February 2017




Ahoya FEBRUARY 2017 Newsletter

SAE team wins Baja Blizzard

The Opus College of Engineering SAE Baja team won the Blizzard Baja race at Michigan Tech, which included a field of approximately 40 vehicles. They also posted the three fastest laps of the race! The team was honored with a $500 award from TeamTech Motorsports Safety, Inc.

2017 Baja Blizzard team
2017 Baja Blizzard team

2017 Baja Blizzard Car headed t victory
2017 Baja Blizzard car headed to victory

New faculty join college

Dr. Ayman EL-Refaie, professor of electrical and computer engineering, has been named as the first Thomas and Suzanne M. Werner Endowed Chair in Secure and Renewable Energy Systems.

Prior to joining Marquette, he served as principal engineer and project leader for the Electrical Machines Lab at General Electric’s Global Research Center in Niskayuna, New York. EL-Refaie has a strong record of research and scholarship in electromechanical systems. In his role at GE for the past 10 years, he published more than 35 refereed journal articles and received 32 patents. He has received more than $12 million in funding from the Department of Energy for his research on advanced traction motors for hybrid application. A fellow of the IEEE, EL-Refaie received his Ph.D. in electrical and computer engineering from the University of Wisconsin – Madison. His research interests are in magnet machines and motors, advanced traction motors for hybrid applications, energy conversion, and renewable energies.

Dr. Bing Yu has joined the college as an assistant professor of biomedical engineering.

Yu, who served as an assistant professor of biomedical engineering at the University of Akron, received his Ph.D. in electrical engineering from Virginia Tech. Between 2005 and 2012, he was a postdoc, senior research scientist and research assistant professor in the department of biomedical engineering at Duke University. His research on cancer diagnosis and therapeutics has attracted more than $7 million in funding from NIH and NSF. He has published more than 70 technical papers or abstracts and is the inventor of 10 U.S. and international patents or patent applications. Yu is also the co-founder of Zenalux Biomedical, Inc., a biomedical device company in North Carolina. He is a senior member of SPIE and an ASLMS Fellow. His current research focuses on optical spectroscopy, spectral imaging, and endoscopy for cancer detection and treatment monitoring, as well as miniature and cost-effective optical devices for global health.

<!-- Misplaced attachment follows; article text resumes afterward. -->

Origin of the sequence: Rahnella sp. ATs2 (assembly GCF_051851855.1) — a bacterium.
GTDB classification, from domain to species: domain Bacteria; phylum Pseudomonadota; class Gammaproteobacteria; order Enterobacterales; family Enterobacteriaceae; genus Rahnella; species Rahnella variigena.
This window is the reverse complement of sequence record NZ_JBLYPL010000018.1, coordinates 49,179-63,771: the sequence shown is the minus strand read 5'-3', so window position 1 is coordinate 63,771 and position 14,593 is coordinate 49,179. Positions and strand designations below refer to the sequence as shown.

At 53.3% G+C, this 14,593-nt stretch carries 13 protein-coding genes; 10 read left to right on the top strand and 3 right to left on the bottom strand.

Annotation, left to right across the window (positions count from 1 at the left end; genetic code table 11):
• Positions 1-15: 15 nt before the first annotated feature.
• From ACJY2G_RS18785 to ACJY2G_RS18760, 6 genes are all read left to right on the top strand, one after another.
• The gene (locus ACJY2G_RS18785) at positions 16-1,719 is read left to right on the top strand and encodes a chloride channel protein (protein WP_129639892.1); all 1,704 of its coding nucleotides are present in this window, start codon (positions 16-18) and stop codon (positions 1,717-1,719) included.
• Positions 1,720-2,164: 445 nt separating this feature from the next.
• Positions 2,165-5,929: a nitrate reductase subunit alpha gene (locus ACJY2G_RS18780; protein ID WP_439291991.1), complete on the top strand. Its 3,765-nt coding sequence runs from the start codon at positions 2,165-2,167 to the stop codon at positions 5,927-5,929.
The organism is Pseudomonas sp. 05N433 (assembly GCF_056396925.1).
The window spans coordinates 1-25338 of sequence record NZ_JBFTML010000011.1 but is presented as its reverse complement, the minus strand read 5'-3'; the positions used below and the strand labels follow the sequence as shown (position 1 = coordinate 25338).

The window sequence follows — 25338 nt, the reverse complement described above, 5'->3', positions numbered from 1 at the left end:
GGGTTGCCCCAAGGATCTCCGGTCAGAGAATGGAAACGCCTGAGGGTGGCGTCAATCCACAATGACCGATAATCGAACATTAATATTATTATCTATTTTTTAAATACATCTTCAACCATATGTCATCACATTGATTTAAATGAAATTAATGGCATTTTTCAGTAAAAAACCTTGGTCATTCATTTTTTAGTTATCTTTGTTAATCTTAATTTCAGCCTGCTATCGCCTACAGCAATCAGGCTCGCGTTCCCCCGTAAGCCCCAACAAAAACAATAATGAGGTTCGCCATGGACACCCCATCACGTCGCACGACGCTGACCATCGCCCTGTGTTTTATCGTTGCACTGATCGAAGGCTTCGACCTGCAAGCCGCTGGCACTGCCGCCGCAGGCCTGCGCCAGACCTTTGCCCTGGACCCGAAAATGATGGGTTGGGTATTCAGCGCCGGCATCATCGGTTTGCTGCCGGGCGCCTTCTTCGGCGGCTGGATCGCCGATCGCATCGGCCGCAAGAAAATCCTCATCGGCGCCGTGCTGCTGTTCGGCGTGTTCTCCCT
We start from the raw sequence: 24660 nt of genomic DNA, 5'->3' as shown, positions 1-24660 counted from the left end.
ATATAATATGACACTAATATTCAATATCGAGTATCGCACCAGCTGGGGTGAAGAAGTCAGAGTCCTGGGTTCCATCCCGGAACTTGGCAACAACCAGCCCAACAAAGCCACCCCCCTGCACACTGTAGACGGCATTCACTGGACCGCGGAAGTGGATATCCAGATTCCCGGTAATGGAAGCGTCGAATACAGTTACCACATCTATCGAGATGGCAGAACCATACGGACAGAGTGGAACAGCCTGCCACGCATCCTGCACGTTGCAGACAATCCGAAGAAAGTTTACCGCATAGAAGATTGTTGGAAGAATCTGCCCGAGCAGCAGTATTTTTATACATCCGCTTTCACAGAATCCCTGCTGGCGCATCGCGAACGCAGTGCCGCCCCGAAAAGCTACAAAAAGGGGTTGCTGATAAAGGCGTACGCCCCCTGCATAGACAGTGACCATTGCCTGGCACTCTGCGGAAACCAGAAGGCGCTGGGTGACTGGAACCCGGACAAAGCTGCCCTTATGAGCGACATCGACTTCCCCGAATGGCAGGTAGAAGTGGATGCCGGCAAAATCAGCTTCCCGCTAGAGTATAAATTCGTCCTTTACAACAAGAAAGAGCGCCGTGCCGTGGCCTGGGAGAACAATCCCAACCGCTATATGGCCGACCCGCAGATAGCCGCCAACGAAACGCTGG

Engineering hosts third annual Hackathon

One-hundred-sixty students from five different colleges competed to solve real-world engineering problems and develop presentations at Marquette’s third annual Hackathon.

Students worked in groups to troubleshoot challenges involved in improving the lives of the elderly.

The event was sponsored by Milwaukee company Direct Supply, which provides healthcare equipment and other services to senior living communities. President and CEO Bob Hillis said students at Hackathon were working on real industry problems.

“We are serving 21 million seniors in America who are aging,” Hillis said. “You get a crack today at changing the lives of people, and I’ll bet some ideas come out of here that really go the distance.”

Guided by Direct Supply employees, Hackathon participants were given about 12 hours to analyze data and develop their solutions to challenges in healthcare innovation; prizes were presented to the top groups. The winning team received a prize of $1,500 to be shared among the six group members.

Borg named ASME fellow

Dr. John Borg, P.E., professor of mechanical engineering, has been named a fellow in the American Society of Mechanical Engineers. ASME confers the fellow grade of membership on worthy candidates to recognize their outstanding engineering achievements.

College to host Cristo Rey engineering club

Engineering Outreach will host the newly formed Cristo Rey Jesuit High School Engineering Club. Club leaders Griffin Knipp, campus minister and coordinator of student life at Cristo Rey, and Frank Jacoby, adjunct professor of electrical and computer engineering, will meet with club members weekly.

The club’s first activity involves the Finch Robot, a small robot previously used in Marquette engineering classes to introduce computer engineering to students with little to no programming experience. The Finch allows students to quickly and easily begin programming using a simple robotic platform and JAVA-based software environment. The engineering club will learn to modify pre-written programs to change the robot’s operation. Internal robotics components such as motors, light sensors, infrared sensors, temperature sensors, accelerometers and speakers will be explored. Other planned activities include building a motor and Arduino software.


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